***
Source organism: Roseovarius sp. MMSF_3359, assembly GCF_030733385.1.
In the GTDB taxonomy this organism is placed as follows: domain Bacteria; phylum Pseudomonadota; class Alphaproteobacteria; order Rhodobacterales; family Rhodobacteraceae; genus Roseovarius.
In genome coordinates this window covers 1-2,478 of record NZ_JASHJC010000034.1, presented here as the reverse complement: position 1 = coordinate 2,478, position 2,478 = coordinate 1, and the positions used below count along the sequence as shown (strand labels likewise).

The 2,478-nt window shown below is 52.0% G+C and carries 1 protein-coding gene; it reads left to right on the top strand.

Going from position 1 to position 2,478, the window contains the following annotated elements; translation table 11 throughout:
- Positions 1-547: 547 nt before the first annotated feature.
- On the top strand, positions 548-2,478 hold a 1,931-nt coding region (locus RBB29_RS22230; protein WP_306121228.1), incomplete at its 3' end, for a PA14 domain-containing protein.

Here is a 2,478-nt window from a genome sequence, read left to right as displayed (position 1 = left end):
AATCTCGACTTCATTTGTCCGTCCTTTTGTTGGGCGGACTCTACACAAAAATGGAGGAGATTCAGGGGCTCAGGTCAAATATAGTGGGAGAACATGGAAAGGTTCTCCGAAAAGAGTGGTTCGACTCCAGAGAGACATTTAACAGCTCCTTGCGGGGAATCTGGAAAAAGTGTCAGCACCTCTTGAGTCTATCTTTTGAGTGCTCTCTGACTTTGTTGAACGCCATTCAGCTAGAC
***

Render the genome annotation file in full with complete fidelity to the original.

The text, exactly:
Source organism: Roseovarius sp. MMSF_3359, assembly GCF_030733385.1.
In the GTDB taxonomy this organism is placed as follows: domain Bacteria; phylum Pseudomonadota; class Alphaproteobacteria; order Rhodobacterales; family Rhodobacteraceae; genus Roseovarius.
In genome coordinates this window covers 1-2,478 of record NZ_JASHJC010000034.1, presented here as the reverse complement: position 1 = coordinate 2,478, position 2,478 = coordinate 1, and the positions used below count along the sequence as shown (strand labels likewise).

The 2,478-nt window shown below is 52.0% G+C and carries 1 protein-coding gene; it reads left to right on the top strand.

Going from position 1 to position 2,478, the window contains the following annotated elements; translation table 11 throughout:
- Positions 1-547: 547 nt before the first annotated feature.
- On the top strand, positions 548-2,478 hold a 1,931-nt coding region (locus RBB29_RS22230; protein WP_306121228.1), incomplete at its 3' end, for a PA14 domain-containing protein.

Here is a 2,478-nt window from a genome sequence, read left to right as displayed (position 1 = left end):
AATCTCGACTTCATTTGTCCGTCCTTTTGTTGGGCGGACTCTACACAAAAATGGAGGAGATTCAGGGGCTCAGGTCAAATATAGTGGGAGAACATGGAAAGGTTCTCCGAAAAGAGTGGTTCGACTCCAGAGAGACATTTAACAGCTCCTTGCGGGGAATCTGGAAAAAGTGTCAGCACCTCTTGAGTCTATCTTTTGAGTGCTCTCTGACTTTGTTGAACGCCATTCAGCTAGAC